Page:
E.M. BECK is Professor of Emeritus of Sociology and Josiah Meigs Distinguished Professor Emeritus at the University of Georgia. His research focuses on the political economy of racial violence, in particular the relationship between economic change in the American South and violence against blacks. He has authored over 60 papers published in sociological and social science journals, and is co-author of A Festival of Violence: An Analysis of Southern Lynchings 1882-1930, a winner of the Social Science History Association President’s Book Award and other awards. He spent over four years compiling an inventory of threatened, failed, and averted lynchings; presently he is investigating factors influencing whether local authorities intervened to stop mob violence.
- Ph.D., Sociology, University of Tennessee, 1972
- M.A., Sociology, University of Tenessee, 1969
- B.A., American History, University of Alabama, 1968
- 2006. Distinguished Lectureship Award, Southern Sociological Society.
- 2005. Josiah Meigs Distinguished Teaching Professor, University of Georgia.
- 1999. Recipient of the William A. Owens Creative Research Award, University of Georgia.
- 1996. Winner of the Mid-South Sociological Association's Best Book Award for A Festival of Violence: An Analysis of Southern Lynchings, 1882-1930.
- 1992. Winner of the Social Science History Association President's Book Award for A Festival of Violence: An Analysis of Southern Lynchings, 1882-1930.
- E.M. Beck, Stewart E. Tolnay, and Amy K. Bailey. 2016. “Contested Terrain: The State vs. Threatened Lynch Mob Violence”, American Journal of Sociology 122 (6, May): 1856--84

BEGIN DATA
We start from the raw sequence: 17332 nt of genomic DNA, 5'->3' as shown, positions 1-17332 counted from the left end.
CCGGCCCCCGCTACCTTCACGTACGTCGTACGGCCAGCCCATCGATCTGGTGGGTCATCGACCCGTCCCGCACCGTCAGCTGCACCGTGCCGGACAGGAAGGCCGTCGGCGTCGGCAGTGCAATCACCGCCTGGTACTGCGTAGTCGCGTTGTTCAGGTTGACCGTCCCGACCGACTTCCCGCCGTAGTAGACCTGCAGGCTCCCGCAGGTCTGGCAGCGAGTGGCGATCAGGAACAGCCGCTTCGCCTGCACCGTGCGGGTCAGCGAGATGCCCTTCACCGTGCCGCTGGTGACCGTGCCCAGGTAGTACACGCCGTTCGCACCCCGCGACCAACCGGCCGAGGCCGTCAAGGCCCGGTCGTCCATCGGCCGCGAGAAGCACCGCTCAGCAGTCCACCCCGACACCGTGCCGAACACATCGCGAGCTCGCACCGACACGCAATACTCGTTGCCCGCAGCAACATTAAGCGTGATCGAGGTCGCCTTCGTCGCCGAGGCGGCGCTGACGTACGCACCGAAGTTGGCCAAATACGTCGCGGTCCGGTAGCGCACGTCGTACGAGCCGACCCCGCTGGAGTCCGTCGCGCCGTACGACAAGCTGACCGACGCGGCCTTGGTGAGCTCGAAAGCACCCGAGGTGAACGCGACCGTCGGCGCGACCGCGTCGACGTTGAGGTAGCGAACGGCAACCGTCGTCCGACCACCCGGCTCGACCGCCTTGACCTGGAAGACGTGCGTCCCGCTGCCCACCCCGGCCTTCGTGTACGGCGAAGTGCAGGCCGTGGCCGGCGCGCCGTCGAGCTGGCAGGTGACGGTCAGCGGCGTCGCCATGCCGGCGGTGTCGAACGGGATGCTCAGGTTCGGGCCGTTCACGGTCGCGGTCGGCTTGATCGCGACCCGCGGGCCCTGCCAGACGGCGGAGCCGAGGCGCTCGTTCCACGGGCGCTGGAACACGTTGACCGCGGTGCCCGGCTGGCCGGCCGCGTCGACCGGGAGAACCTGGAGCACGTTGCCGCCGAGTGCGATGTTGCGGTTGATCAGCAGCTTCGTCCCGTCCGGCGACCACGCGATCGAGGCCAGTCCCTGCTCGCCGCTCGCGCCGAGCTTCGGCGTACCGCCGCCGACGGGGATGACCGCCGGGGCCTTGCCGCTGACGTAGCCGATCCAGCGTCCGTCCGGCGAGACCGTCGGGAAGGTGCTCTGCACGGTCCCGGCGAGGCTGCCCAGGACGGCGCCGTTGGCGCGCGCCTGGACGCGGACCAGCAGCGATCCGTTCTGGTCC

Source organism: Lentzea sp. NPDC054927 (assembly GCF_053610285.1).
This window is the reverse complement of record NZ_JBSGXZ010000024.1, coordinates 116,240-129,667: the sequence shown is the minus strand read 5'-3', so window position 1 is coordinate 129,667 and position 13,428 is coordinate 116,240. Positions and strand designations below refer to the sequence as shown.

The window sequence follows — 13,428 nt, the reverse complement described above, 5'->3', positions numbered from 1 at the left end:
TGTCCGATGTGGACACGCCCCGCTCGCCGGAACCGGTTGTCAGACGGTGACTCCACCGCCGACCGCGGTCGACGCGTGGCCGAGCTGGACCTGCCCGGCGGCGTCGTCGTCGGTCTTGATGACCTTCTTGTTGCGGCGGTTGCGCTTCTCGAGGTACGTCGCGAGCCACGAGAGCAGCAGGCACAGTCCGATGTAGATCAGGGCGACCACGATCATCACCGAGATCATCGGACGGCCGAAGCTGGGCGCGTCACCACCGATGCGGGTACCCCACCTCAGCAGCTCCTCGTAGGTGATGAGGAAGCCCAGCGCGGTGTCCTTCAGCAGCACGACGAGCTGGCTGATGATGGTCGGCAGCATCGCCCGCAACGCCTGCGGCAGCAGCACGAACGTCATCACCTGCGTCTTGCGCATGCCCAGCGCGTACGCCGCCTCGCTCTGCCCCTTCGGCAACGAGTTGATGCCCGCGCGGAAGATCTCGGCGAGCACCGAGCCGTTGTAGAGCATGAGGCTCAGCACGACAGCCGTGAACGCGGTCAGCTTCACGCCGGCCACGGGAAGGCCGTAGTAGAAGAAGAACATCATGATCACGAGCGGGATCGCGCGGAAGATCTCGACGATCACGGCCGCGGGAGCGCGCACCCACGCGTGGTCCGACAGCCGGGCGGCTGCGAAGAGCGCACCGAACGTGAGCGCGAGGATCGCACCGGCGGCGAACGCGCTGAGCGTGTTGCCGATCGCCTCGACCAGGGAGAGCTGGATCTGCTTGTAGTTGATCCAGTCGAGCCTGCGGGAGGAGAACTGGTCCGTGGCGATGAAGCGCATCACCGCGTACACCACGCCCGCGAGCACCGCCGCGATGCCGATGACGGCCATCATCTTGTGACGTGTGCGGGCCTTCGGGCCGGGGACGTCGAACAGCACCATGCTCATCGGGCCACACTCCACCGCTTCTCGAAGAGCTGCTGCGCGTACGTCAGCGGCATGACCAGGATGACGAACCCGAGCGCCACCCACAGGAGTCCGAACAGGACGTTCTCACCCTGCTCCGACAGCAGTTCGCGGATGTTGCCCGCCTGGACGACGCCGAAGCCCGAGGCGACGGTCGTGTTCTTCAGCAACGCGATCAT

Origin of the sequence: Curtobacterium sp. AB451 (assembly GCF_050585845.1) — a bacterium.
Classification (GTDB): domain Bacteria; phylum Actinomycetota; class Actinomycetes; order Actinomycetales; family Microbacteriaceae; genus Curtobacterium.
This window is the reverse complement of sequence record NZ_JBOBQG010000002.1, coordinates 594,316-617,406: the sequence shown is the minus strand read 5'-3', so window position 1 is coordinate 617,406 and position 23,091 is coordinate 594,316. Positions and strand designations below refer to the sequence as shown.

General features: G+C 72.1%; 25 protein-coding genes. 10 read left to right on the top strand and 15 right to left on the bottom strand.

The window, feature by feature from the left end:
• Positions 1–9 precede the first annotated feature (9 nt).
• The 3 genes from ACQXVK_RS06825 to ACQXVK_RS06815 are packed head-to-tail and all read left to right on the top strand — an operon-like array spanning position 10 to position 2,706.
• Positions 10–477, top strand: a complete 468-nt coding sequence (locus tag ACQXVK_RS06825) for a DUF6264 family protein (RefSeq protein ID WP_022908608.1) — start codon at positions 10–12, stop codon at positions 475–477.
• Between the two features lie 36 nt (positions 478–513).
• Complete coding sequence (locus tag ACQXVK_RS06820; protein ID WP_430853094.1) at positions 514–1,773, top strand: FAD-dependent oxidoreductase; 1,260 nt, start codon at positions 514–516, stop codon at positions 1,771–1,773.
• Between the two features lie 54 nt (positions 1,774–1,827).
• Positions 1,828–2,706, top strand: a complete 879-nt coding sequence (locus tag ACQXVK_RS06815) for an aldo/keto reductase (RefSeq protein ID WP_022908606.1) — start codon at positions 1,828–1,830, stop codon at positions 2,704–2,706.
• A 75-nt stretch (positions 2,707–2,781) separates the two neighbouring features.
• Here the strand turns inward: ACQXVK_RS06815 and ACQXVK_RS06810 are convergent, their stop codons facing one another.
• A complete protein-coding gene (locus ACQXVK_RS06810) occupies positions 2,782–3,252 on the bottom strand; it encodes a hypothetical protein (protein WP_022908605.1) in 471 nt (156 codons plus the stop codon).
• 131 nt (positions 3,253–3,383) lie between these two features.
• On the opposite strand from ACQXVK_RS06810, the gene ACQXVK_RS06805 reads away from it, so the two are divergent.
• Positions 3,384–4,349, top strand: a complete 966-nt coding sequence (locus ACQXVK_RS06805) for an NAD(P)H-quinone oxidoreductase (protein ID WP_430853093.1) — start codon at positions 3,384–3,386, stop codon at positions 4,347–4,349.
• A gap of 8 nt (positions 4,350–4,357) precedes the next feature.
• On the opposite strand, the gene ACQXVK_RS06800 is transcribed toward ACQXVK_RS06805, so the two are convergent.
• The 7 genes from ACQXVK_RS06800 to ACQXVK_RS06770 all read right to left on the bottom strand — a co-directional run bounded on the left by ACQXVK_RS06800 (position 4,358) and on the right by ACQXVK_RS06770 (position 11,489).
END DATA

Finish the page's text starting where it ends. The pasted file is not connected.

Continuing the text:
- E.M. Beck. 2015, “Judge Lynch Denied: Combating Mob Violence in the American South, 1877-1950”, Southern Cultures 21 (2, Summer): 117-139 Amy K. Bailey, Stewart E. Tolnay
- E.M. Beck, Jennifer D. Laird. 2011. “Targeting Lynch Victims: Social Marginality or Status Transgressions?”. American Sociological Review. 76 (3): 412-436
- E.M. Beck. 2000. “Guess Who’s Coming to Town: White Supremacy, Ethnic Competition and Social Change”. Sociological Focus 33 (May): 153-174
- Stewart E. Tolnay and E.M. Beck. 1992. “Racial Violence and Black Migration in the South, 1910 to 1930.” American Sociological Review 57 (February): 103-116
- E.M. Beck and Stewart E. Tolnay. 1990. “The Killing Fields of the Deep South: The Market for Cotton and the Lynching of Blacks, 1882-1930.” American Sociological Review 55 (August): 526-539